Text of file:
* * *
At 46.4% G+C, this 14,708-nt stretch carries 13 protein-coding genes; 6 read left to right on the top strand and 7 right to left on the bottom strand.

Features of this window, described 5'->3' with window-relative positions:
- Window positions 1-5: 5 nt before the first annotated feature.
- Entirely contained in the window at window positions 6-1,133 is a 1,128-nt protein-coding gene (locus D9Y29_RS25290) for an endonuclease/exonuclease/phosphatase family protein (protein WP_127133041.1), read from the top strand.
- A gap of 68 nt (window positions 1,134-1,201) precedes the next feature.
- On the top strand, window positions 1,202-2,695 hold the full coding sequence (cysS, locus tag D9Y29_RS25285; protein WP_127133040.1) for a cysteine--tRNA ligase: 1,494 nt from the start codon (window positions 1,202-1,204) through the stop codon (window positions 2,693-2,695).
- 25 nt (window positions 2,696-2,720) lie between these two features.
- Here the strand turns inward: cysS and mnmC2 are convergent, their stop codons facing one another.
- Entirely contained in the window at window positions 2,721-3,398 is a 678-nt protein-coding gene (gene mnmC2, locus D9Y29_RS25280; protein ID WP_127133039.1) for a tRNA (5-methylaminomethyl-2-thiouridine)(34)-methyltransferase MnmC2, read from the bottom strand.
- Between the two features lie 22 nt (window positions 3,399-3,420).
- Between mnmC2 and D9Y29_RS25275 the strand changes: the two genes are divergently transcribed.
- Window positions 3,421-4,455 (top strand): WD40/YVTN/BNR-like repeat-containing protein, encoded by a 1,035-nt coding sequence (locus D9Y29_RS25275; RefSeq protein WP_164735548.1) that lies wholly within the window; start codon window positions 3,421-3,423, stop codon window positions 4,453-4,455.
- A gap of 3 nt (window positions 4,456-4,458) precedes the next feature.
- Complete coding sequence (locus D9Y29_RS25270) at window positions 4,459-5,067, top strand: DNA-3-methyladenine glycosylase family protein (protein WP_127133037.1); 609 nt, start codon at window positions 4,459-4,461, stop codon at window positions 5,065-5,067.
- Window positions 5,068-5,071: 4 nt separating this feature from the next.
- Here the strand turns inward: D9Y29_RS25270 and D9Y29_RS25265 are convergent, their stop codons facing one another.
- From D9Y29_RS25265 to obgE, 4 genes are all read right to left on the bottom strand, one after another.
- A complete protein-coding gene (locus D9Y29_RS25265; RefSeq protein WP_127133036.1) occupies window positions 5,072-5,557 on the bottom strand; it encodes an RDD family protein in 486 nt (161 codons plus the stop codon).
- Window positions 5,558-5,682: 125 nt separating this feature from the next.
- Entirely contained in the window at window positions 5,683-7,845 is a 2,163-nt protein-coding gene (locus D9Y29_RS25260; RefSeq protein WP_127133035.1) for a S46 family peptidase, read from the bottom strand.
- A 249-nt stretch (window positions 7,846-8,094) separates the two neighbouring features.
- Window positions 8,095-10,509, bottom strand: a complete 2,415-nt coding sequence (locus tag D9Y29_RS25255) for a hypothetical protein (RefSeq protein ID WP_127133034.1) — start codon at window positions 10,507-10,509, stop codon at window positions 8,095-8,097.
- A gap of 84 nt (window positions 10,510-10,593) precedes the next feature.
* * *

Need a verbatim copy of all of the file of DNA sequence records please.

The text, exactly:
At 46.4% G+C, this 14,708-nt stretch carries 13 protein-coding genes; 6 read left to right on the top strand and 7 right to left on the bottom strand.

Features of this window, described 5'->3' with window-relative positions:
- Window positions 1-5: 5 nt before the first annotated feature.
- Entirely contained in the window at window positions 6-1,133 is a 1,128-nt protein-coding gene (locus D9Y29_RS25290) for an endonuclease/exonuclease/phosphatase family protein (protein WP_127133041.1), read from the top strand.
- A gap of 68 nt (window positions 1,134-1,201) precedes the next feature.
- On the top strand, window positions 1,202-2,695 hold the full coding sequence (cysS, locus tag D9Y29_RS25285; protein WP_127133040.1) for a cysteine--tRNA ligase: 1,494 nt from the start codon (window positions 1,202-1,204) through the stop codon (window positions 2,693-2,695).
- 25 nt (window positions 2,696-2,720) lie between these two features.
- Here the strand turns inward: cysS and mnmC2 are convergent, their stop codons facing one another.
- Entirely contained in the window at window positions 2,721-3,398 is a 678-nt protein-coding gene (gene mnmC2, locus D9Y29_RS25280; protein ID WP_127133039.1) for a tRNA (5-methylaminomethyl-2-thiouridine)(34)-methyltransferase MnmC2, read from the bottom strand.
- Between the two features lie 22 nt (window positions 3,399-3,420).
- Between mnmC2 and D9Y29_RS25275 the strand changes: the two genes are divergently transcribed.
- Window positions 3,421-4,455 (top strand): WD40/YVTN/BNR-like repeat-containing protein, encoded by a 1,035-nt coding sequence (locus D9Y29_RS25275; RefSeq protein WP_164735548.1) that lies wholly within the window; start codon window positions 3,421-3,423, stop codon window positions 4,453-4,455.
- A gap of 3 nt (window positions 4,456-4,458) precedes the next feature.
- Complete coding sequence (locus D9Y29_RS25270) at window positions 4,459-5,067, top strand: DNA-3-methyladenine glycosylase family protein (protein WP_127133037.1); 609 nt, start codon at window positions 4,459-4,461, stop codon at window positions 5,065-5,067.
- Window positions 5,068-5,071: 4 nt separating this feature from the next.
- Here the strand turns inward: D9Y29_RS25270 and D9Y29_RS25265 are convergent, their stop codons facing one another.
- From D9Y29_RS25265 to obgE, 4 genes are all read right to left on the bottom strand, one after another.
- A complete protein-coding gene (locus D9Y29_RS25265; RefSeq protein WP_127133036.1) occupies window positions 5,072-5,557 on the bottom strand; it encodes an RDD family protein in 486 nt (161 codons plus the stop codon).
- Window positions 5,558-5,682: 125 nt separating this feature from the next.
- Entirely contained in the window at window positions 5,683-7,845 is a 2,163-nt protein-coding gene (locus D9Y29_RS25260; RefSeq protein WP_127133035.1) for a S46 family peptidase, read from the bottom strand.
- A 249-nt stretch (window positions 7,846-8,094) separates the two neighbouring features.
- Window positions 8,095-10,509, bottom strand: a complete 2,415-nt coding sequence (locus tag D9Y29_RS25255) for a hypothetical protein (RefSeq protein ID WP_127133034.1) — start codon at window positions 10,507-10,509, stop codon at window positions 8,095-8,097.
- A gap of 84 nt (window positions 10,510-10,593) precedes the next feature.